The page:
Pupils at the event: the activities, developed by the Engineering Development Trust, introduced pupils to the foundation industries and manufacturing.

Pupils at the event:  the activities, designed by the Engineering Development Trust, introduced pupils to the foundation industries and manufacturing.

Local school pupils recently had the chance to learn about sustainability and manufacturing in south Wales at an event hosted at Swansea University.

In July 2023, Swansea University Bay Campus welcomed the Engineering Development Trust (EDT) to deliver the first South Wales Challenger Day workshop on Innovation and Sustainability, funded by Innovate UK.

A total of 80 KS3 students from Llangatwg Community School, Bryn Celynnog School, Ebbw Fawr Learning Community, Olchfa School and Willows High School participated in this inaugural event.

Pupils were joined by industrial representatives from Vale Europe and Tata Steel UK at the Challenger Day, which was also sponsored by the Transforming Foundation Industries Network+ and the SUSTAIN Future Steel Manufacturing Research Hub.

The activities, developed by the Engineering Development Trust, introduced pupils to the foundation industries and manufacturing. Participants were given examples of what these industries produce -and why they are so crucial in south Wales - through a series of fun activities.

Pupils built on their existing knowledge of fossil fuels and how they are impacting climate change through a series of true or false activities, and learned about several of the options local industries are considering to decarbonise their operations.

The event also introduced the concept of the circular economy, by looking at how everyday actions such as repairing and recycling can help reduce carbon emissions. These were then related to how similar activities on a significantly larger scale, such as using recycled scrap material, are being adopted by industry.

In groups, the students designed and built bridges to support an object. Materials for this had to be purchased from a special shop, where both the cost and carbon footprint of each component had to be considered, with the goal of constructing a bridge that was good value and still suitable for its purpose.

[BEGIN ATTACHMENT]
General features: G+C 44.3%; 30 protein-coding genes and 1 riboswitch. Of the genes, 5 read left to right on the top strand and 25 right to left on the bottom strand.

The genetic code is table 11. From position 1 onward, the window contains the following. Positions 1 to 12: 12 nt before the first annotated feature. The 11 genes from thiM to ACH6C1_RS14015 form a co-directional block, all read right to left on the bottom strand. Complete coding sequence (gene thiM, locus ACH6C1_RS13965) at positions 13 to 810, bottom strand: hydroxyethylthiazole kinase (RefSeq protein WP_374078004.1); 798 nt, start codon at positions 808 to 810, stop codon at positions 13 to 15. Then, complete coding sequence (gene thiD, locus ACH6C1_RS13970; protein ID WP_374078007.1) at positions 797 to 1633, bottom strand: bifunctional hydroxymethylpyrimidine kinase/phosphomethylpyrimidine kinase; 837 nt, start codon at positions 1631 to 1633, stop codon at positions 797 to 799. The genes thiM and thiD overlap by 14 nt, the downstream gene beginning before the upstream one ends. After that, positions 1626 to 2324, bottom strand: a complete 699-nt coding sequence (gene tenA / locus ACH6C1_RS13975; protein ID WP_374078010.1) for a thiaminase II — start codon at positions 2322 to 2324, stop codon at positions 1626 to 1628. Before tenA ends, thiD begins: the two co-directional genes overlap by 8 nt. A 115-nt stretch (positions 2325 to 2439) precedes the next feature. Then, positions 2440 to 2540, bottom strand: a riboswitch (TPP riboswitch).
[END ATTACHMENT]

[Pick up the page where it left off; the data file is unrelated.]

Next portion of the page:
Professor Cameron Pleydell-Pearce of Swansea University is the lead for metals on the Transforming Foundation Industries Network+, and director of the SUSTAIN Future Steel Manufacturing Research Hub.   He said:

“It’s been an amazing event, having all these school children here to learn more about the foundation industries.

I’ve learnt that you can really engage young people - the potential future leaders for the industry - in sustainability and the role that the foundation industries play in delivering a brighter future for their generation.

The students here today have got really unique, exciting ideas. They’ve been coming up with these really cool ideas, building bridges, considering the benefits of the embodied carbon and how to design them better. You can see that they’ve got creative minds and they’re keen to try and help us solve the climate problem.”

Dr Sarah Connolly from Innovate UK said:

“Innovate UK is working with industry across the UK to build best practice into their organisations. A really key part of that is future skills and talent, bringing the best minds of the next generation in, to instil these good ideas and best practices and change the way that we look at our materials industries.

It’s massively important that we keep some of these skills local in industrial regions across the UK. South Wales is a massive one.  It has so much presence across all the foundation industries. Having these skills locally gives us that diverse range of talent that we can pull on to keep these industries thriving and keep the UK fulfilled with all its materials needs.”


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